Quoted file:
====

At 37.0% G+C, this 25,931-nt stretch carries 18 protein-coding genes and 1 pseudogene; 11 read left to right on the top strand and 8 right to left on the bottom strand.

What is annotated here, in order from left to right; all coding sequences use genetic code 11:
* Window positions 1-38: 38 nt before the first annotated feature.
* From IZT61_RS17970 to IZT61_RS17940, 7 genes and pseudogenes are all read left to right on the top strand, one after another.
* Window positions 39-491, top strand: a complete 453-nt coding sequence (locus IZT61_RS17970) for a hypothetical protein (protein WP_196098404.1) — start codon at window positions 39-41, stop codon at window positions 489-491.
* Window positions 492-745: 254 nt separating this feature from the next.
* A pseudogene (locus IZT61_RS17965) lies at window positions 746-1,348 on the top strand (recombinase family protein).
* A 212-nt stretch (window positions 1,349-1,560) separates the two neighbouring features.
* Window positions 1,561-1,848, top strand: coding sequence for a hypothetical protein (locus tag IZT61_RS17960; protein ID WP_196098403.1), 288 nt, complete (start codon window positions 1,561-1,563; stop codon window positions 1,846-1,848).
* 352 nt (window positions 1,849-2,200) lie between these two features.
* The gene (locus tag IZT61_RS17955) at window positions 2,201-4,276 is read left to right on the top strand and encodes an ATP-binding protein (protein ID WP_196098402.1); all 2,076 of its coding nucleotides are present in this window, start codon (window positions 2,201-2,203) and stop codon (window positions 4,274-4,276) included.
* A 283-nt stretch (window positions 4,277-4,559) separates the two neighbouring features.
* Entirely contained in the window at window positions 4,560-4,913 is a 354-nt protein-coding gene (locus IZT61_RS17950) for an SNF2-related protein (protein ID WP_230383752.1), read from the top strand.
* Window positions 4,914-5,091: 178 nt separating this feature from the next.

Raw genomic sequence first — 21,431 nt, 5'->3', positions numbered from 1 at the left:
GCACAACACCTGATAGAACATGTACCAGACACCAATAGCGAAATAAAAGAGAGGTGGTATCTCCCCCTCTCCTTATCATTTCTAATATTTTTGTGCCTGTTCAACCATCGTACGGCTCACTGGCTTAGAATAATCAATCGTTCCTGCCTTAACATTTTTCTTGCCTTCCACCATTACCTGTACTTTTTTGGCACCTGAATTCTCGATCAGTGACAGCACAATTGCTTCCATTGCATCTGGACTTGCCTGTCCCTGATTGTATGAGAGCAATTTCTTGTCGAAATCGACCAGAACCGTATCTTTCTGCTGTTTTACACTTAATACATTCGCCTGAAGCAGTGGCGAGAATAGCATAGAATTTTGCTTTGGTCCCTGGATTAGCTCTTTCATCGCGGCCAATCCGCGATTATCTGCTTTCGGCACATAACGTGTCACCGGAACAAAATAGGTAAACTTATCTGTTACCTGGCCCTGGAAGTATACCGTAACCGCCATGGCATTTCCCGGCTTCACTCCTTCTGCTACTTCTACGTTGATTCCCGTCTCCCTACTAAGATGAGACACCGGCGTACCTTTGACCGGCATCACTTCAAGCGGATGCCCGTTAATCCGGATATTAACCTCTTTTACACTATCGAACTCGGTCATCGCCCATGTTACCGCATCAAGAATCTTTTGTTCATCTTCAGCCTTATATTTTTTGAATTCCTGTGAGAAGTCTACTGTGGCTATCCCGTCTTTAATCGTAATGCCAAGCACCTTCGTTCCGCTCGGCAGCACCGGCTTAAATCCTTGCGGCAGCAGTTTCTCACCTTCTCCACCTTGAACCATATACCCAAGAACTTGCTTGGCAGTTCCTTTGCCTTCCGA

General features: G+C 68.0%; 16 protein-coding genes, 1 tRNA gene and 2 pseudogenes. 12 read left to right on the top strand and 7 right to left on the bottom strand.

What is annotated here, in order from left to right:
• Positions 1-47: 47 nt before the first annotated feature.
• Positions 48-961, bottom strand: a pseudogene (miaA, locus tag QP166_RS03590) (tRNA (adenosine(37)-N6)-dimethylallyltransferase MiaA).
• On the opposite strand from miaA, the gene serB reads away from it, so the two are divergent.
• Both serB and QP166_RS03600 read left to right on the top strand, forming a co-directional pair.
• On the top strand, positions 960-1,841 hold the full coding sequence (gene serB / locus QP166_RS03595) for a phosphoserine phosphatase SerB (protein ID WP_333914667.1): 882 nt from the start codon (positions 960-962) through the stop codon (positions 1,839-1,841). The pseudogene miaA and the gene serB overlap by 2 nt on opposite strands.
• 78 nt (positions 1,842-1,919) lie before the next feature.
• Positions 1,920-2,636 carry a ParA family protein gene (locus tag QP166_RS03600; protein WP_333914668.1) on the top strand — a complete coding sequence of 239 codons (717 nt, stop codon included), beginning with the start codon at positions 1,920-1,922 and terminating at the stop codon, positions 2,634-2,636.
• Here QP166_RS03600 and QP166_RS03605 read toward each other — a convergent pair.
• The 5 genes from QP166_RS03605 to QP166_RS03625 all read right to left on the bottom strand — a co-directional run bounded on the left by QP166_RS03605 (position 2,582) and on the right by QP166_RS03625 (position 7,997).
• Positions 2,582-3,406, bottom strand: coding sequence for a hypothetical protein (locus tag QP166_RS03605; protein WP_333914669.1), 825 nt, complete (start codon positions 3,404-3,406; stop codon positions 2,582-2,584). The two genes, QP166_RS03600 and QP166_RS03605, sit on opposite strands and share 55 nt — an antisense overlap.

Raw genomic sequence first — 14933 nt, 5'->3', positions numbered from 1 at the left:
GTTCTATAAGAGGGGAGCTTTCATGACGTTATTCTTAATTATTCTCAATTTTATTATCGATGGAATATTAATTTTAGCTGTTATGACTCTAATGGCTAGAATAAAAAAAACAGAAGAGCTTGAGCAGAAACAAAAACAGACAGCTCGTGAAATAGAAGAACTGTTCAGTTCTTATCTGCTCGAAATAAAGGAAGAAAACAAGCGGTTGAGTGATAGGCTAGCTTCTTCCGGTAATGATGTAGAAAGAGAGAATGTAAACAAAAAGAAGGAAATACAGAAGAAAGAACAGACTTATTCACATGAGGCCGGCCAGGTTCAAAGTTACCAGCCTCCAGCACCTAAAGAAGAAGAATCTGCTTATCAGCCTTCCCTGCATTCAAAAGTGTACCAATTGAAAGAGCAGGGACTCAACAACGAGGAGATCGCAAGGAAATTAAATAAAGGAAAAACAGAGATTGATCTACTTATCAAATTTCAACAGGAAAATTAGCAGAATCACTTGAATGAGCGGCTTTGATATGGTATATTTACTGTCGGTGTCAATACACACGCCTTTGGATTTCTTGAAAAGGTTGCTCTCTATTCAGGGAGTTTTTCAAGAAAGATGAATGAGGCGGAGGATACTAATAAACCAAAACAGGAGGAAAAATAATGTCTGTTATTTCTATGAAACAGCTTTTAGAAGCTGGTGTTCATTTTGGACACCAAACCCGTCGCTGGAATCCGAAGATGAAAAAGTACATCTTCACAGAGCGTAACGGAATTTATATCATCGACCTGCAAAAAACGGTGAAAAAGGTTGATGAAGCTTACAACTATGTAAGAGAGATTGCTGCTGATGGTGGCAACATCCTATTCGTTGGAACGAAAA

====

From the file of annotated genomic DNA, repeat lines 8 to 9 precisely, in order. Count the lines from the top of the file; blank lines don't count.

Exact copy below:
* A 212-nt stretch (window positions 1,349-1,560) separates the two neighbouring features.
* Window positions 1,561-1,848, top strand: coding sequence for a hypothetical protein (locus tag IZT61_RS17960; protein ID WP_196098403.1), 288 nt, complete (start codon window positions 1,561-1,563; stop codon window positions 1,846-1,848).